On January 22, 2013, the Federal Financial Institutions Examination Council (FFIEC) released proposed guidance regarding the use of social media by federally regulated financial institutions. Our Financial Institutions Practice Group issued a Client Alert on the FFIEC guidance on January 25th, additional copies of which are available at our web site or upon request from any attorney identified to the left on this page. The significant role that social media will play in furthering the delivery of products and services to the financial institutions sector cannot be minimized, and is one of the reasons for the issuance of early guidance from the FFIEC. Our Financial Institutions Practice Group is working with clients on the development of programs, policies and best practices. We intend to continue to forward to our clients and friends Client Alerts on matters we believe will be of interest as this important area evolves and as we move toward the promulgation of actual regulatory requirements. Based on conversations we have had to date with industry executives and social media specialists, we are able to share a variety of thoughts and reactions regarding (i) the effects of the guidelines on various uses of social media, (ii) risk management considerations and (iii) emerging best practices.
Effects of the Guidelines on Various Uses of Social Media
Marketing: Marketing through social media platforms is treated as written advertising, and is subject to compliance with traditional advertising law. When posts, content or forums are being used for marketing purposes, institutions should make this point clear. Use of consumer testimonials collected through social media channels should be treated the same as any consumer testimonials, meaning they may not be used without permission from the consumer and may not be used out of context in a way that could be misleading. User-generated content contests are subject to specific sweepstakes and advertising laws.
Customer Service: A best practice for customer service through social media platforms is to use social media as a vehicle for identifying customers with problems, then to direct them to existing, more formal channels for service rather than attempting to service needs through social media outlets themselves. Institutions should be aware of the way different social media sites protect private information, and warn customers not to provide personal information through channels that would make it publicly available.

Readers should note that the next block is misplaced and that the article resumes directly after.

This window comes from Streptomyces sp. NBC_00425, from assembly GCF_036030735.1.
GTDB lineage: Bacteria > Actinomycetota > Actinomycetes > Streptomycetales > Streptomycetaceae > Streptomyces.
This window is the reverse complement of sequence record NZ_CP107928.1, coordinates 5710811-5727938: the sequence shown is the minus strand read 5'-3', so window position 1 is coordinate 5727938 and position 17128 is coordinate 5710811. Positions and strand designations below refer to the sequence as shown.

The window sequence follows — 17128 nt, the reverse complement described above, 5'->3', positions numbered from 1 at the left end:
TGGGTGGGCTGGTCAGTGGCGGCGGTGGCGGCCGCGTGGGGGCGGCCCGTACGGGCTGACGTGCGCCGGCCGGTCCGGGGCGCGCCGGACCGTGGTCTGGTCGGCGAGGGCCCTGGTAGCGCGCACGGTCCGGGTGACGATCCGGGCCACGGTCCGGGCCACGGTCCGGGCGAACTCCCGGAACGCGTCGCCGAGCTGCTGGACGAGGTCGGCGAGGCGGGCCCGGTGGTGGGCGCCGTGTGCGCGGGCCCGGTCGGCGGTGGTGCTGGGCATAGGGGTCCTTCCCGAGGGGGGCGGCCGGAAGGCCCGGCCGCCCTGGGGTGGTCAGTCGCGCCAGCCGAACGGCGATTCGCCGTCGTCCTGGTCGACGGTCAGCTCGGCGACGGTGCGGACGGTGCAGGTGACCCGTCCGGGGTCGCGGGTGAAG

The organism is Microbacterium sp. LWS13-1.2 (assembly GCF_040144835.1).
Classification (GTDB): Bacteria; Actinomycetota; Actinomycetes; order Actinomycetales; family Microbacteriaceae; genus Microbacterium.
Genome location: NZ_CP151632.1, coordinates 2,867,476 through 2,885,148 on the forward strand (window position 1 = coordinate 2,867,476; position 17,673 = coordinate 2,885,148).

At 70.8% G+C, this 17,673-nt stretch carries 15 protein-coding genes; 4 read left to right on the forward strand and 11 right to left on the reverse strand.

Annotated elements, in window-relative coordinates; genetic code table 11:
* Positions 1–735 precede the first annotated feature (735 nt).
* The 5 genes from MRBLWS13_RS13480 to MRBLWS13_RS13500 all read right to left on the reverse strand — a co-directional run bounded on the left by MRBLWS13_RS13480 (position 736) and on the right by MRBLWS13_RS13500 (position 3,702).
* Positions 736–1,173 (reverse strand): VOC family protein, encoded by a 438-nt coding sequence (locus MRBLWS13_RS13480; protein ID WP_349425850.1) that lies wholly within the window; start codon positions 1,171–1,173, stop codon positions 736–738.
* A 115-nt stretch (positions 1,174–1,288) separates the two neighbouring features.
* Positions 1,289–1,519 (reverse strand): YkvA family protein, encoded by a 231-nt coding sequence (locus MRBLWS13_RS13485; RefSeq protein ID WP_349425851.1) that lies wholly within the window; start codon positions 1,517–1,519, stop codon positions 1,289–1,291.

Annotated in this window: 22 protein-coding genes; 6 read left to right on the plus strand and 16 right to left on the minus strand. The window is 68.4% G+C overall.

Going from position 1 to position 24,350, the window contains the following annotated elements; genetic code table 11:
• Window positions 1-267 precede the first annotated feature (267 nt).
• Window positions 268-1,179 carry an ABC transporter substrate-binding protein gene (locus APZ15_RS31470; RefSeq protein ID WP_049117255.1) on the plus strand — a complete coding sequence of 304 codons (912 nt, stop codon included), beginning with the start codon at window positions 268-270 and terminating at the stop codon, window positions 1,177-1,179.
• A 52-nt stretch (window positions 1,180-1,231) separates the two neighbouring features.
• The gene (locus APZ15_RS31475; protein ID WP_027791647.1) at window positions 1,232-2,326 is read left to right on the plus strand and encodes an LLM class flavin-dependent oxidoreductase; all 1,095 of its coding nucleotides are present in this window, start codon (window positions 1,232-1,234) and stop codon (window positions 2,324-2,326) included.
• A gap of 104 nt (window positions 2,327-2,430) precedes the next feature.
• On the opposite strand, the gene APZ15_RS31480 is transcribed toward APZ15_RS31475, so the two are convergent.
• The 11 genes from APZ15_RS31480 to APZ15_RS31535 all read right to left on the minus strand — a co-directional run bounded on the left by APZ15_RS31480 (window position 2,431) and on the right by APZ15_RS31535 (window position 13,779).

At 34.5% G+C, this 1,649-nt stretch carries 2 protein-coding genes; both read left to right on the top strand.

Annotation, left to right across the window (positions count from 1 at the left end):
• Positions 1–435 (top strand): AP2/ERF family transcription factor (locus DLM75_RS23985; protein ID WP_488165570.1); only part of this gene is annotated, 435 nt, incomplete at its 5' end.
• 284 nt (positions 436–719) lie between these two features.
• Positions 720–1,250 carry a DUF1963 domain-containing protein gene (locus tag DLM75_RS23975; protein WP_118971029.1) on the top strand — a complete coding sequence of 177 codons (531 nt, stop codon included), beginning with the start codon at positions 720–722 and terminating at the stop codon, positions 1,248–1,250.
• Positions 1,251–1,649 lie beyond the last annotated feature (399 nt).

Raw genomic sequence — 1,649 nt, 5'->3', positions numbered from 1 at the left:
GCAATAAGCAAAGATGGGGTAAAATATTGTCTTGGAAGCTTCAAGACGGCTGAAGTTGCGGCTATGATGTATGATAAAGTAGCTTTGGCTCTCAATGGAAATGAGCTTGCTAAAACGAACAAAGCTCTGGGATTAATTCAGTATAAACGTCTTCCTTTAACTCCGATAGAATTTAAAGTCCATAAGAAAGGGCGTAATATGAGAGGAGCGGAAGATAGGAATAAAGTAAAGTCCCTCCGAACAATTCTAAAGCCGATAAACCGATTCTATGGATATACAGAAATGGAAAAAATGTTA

Encouraging Customer Dialogue: Institutions should have clear and publicized policies about how they will edit content on social media sites which invite participation. Editing out negative comments can lead to liability by making the institution responsible for the veracity of the content that is left as an “editor” of the content. Editing out profanity, threats or off-topic comments will not lead to this kind of liability, as long as standards are made clear. Institutions should also clearly identify when the company itself is participating in the dialogue.
Public Relations: Information provided through social media outlets should be treated like any other press release, and is subject to commercial speech standards and rules regarding forward-looking statements. When space is limited, as in Twitter posts, a one-click rule applies such that full disclosures need not be provided in the post if a link is provided that will take a viewer to a screen on which the full disclosures are provided.
Risk Management Considerations
FFIEC guidance notes that social media tends to be an informal and less secure environment, which leads to increased risk, including reputational risk. Best practices for addressing this risk include creating a social media governance team made up of individuals from each department who have enough seniority to ensure social media usage aligns with the institution’s strategic goals, and creating and training all levels of employees on clear policies governing the use of social media. It is important that institutions be complete and comprehensive in communicating to their customer base and employees what the institution’s social media presence will be, and in communicating to employees what is and is not acceptable in terms of personal use of social media.